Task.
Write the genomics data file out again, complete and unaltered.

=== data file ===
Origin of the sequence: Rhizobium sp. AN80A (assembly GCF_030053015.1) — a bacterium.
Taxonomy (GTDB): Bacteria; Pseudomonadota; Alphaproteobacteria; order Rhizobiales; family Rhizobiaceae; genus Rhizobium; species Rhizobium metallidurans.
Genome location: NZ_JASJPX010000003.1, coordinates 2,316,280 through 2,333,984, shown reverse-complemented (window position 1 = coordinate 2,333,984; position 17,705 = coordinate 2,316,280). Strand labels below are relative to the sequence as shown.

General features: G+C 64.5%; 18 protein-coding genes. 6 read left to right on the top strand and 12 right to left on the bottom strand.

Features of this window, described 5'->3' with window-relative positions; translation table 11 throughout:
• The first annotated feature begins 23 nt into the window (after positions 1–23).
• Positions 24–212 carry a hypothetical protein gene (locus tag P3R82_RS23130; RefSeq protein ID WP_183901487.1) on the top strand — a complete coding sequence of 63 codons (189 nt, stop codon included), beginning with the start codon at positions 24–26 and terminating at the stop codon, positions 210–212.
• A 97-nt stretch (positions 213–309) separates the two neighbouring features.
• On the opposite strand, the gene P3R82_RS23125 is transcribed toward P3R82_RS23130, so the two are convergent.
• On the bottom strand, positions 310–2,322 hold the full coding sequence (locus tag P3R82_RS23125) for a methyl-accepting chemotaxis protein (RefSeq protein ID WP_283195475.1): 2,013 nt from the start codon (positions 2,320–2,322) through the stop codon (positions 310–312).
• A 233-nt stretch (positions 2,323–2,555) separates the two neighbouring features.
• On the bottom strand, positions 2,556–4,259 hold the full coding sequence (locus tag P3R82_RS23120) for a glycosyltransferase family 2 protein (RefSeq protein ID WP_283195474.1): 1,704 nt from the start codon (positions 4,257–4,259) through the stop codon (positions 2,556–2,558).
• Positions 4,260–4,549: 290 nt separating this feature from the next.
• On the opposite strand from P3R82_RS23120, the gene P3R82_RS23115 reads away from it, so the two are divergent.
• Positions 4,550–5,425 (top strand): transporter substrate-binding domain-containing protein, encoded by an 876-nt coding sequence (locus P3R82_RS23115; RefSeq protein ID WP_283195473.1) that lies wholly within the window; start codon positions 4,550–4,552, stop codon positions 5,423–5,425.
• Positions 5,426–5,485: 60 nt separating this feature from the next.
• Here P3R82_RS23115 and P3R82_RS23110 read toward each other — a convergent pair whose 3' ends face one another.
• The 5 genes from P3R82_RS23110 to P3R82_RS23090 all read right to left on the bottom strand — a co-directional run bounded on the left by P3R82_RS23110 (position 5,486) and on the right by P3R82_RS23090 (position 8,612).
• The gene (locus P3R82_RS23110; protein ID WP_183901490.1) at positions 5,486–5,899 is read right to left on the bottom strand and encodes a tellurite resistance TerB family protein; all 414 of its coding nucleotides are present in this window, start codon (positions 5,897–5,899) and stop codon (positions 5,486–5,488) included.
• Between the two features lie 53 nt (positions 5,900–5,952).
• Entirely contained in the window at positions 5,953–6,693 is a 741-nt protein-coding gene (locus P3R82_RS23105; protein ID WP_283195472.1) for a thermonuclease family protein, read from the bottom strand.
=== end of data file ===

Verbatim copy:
Origin of the sequence: Rhizobium sp. AN80A (assembly GCF_030053015.1) — a bacterium.
Taxonomy (GTDB): Bacteria; Pseudomonadota; Alphaproteobacteria; order Rhizobiales; family Rhizobiaceae; genus Rhizobium; species Rhizobium metallidurans.
Genome location: NZ_JASJPX010000003.1, coordinates 2,316,280 through 2,333,984, shown reverse-complemented (window position 1 = coordinate 2,333,984; position 17,705 = coordinate 2,316,280). Strand labels below are relative to the sequence as shown.

General features: G+C 64.5%; 18 protein-coding genes. 6 read left to right on the top strand and 12 right to left on the bottom strand.

Features of this window, described 5'->3' with window-relative positions; translation table 11 throughout:
• The first annotated feature begins 23 nt into the window (after positions 1–23).
• Positions 24–212 carry a hypothetical protein gene (locus tag P3R82_RS23130; RefSeq protein ID WP_183901487.1) on the top strand — a complete coding sequence of 63 codons (189 nt, stop codon included), beginning with the start codon at positions 24–26 and terminating at the stop codon, positions 210–212.
• A 97-nt stretch (positions 213–309) separates the two neighbouring features.
• On the opposite strand, the gene P3R82_RS23125 is transcribed toward P3R82_RS23130, so the two are convergent.
• On the bottom strand, positions 310–2,322 hold the full coding sequence (locus tag P3R82_RS23125) for a methyl-accepting chemotaxis protein (RefSeq protein ID WP_283195475.1): 2,013 nt from the start codon (positions 2,320–2,322) through the stop codon (positions 310–312).
• A 233-nt stretch (positions 2,323–2,555) separates the two neighbouring features.
• On the bottom strand, positions 2,556–4,259 hold the full coding sequence (locus tag P3R82_RS23120) for a glycosyltransferase family 2 protein (RefSeq protein ID WP_283195474.1): 1,704 nt from the start codon (positions 4,257–4,259) through the stop codon (positions 2,556–2,558).
• Positions 4,260–4,549: 290 nt separating this feature from the next.
• On the opposite strand from P3R82_RS23120, the gene P3R82_RS23115 reads away from it, so the two are divergent.
• Positions 4,550–5,425 (top strand): transporter substrate-binding domain-containing protein, encoded by an 876-nt coding sequence (locus P3R82_RS23115; RefSeq protein ID WP_283195473.1) that lies wholly within the window; start codon positions 4,550–4,552, stop codon positions 5,423–5,425.
• Positions 5,426–5,485: 60 nt separating this feature from the next.
• Here P3R82_RS23115 and P3R82_RS23110 read toward each other — a convergent pair whose 3' ends face one another.
• The 5 genes from P3R82_RS23110 to P3R82_RS23090 all read right to left on the bottom strand — a co-directional run bounded on the left by P3R82_RS23110 (position 5,486) and on the right by P3R82_RS23090 (position 8,612).
• The gene (locus P3R82_RS23110; protein ID WP_183901490.1) at positions 5,486–5,899 is read right to left on the bottom strand and encodes a tellurite resistance TerB family protein; all 414 of its coding nucleotides are present in this window, start codon (positions 5,897–5,899) and stop codon (positions 5,486–5,488) included.
• Between the two features lie 53 nt (positions 5,900–5,952).
• Entirely contained in the window at positions 5,953–6,693 is a 741-nt protein-coding gene (locus P3R82_RS23105; protein ID WP_283195472.1) for a thermonuclease family protein, read from the bottom strand.